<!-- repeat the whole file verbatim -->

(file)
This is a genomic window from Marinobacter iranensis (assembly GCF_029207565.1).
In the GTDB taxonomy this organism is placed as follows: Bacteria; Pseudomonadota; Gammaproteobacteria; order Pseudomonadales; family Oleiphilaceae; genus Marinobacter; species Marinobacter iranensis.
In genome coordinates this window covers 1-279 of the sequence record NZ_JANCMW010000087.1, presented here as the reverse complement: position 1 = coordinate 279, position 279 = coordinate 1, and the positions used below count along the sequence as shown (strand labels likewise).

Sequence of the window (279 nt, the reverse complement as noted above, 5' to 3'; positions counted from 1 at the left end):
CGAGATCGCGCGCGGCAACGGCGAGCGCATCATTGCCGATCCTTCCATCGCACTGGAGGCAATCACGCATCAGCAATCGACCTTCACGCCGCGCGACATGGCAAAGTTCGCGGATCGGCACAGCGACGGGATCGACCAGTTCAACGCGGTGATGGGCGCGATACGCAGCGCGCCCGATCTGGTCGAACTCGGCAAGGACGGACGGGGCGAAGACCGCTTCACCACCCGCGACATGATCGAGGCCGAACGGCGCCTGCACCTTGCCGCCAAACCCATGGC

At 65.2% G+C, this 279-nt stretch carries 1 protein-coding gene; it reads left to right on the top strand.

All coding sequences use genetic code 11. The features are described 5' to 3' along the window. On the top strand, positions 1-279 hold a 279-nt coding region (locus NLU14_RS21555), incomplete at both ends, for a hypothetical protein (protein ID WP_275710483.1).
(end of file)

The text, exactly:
This is a genomic window from Marinobacter iranensis (assembly GCF_029207565.1).
In the GTDB taxonomy this organism is placed as follows: Bacteria; Pseudomonadota; Gammaproteobacteria; order Pseudomonadales; family Oleiphilaceae; genus Marinobacter; species Marinobacter iranensis.
In genome coordinates this window covers 1-279 of the sequence record NZ_JANCMW010000087.1, presented here as the reverse complement: position 1 = coordinate 279, position 279 = coordinate 1, and the positions used below count along the sequence as shown (strand labels likewise).

Sequence of the window (279 nt, the reverse complement as noted above, 5' to 3'; positions counted from 1 at the left end):
CGAGATCGCGCGCGGCAACGGCGAGCGCATCATTGCCGATCCTTCCATCGCACTGGAGGCAATCACGCATCAGCAATCGACCTTCACGCCGCGCGACATGGCAAAGTTCGCGGATCGGCACAGCGACGGGATCGACCAGTTCAACGCGGTGATGGGCGCGATACGCAGCGCGCCCGATCTGGTCGAACTCGGCAAGGACGGACGGGGCGAAGACCGCTTCACCACCCGCGACATGATCGAGGCCGAACGGCGCCTGCACCTTGCCGCCAAACCCATGGC

At 65.2% G+C, this 279-nt stretch carries 1 protein-coding gene; it reads left to right on the top strand.

All coding sequences use genetic code 11. The features are described 5' to 3' along the window. On the top strand, positions 1-279 hold a 279-nt coding region (locus NLU14_RS21555), incomplete at both ends, for a hypothetical protein (protein ID WP_275710483.1).